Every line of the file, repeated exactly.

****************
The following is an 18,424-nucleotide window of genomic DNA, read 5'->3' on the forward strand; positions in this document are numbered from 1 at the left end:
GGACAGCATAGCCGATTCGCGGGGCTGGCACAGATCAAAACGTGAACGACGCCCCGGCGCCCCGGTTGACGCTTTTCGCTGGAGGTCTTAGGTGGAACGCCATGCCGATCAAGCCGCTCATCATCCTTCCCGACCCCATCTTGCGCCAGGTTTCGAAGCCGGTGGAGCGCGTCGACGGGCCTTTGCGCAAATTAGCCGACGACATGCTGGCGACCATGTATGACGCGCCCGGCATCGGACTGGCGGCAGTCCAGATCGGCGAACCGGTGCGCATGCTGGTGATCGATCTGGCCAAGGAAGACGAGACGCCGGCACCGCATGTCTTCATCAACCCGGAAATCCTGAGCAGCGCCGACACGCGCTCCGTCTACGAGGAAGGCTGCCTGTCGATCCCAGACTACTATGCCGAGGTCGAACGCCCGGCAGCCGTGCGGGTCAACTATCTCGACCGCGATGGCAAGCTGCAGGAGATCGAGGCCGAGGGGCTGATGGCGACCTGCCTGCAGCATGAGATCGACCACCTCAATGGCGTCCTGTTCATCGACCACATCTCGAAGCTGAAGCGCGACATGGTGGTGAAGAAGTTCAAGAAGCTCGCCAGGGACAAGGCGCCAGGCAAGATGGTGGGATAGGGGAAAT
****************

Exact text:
The following is an 18,424-nucleotide window of genomic DNA, read 5'->3' on the forward strand; positions in this document are numbered from 1 at the left end:
GGACAGCATAGCCGATTCGCGGGGCTGGCACAGATCAAAACGTGAACGACGCCCCGGCGCCCCGGTTGACGCTTTTCGCTGGAGGTCTTAGGTGGAACGCCATGCCGATCAAGCCGCTCATCATCCTTCCCGACCCCATCTTGCGCCAGGTTTCGAAGCCGGTGGAGCGCGTCGACGGGCCTTTGCGCAAATTAGCCGACGACATGCTGGCGACCATGTATGACGCGCCCGGCATCGGACTGGCGGCAGTCCAGATCGGCGAACCGGTGCGCATGCTGGTGATCGATCTGGCCAAGGAAGACGAGACGCCGGCACCGCATGTCTTCATCAACCCGGAAATCCTGAGCAGCGCCGACACGCGCTCCGTCTACGAGGAAGGCTGCCTGTCGATCCCAGACTACTATGCCGAGGTCGAACGCCCGGCAGCCGTGCGGGTCAACTATCTCGACCGCGATGGCAAGCTGCAGGAGATCGAGGCCGAGGGGCTGATGGCGACCTGCCTGCAGCATGAGATCGACCACCTCAATGGCGTCCTGTTCATCGACCACATCTCGAAGCTGAAGCGCGACATGGTGGTGAAGAAGTTCAAGAAGCTCGCCAGGGACAAGGCGCCAGGCAAGATGGTGGGATAGGGGAAAT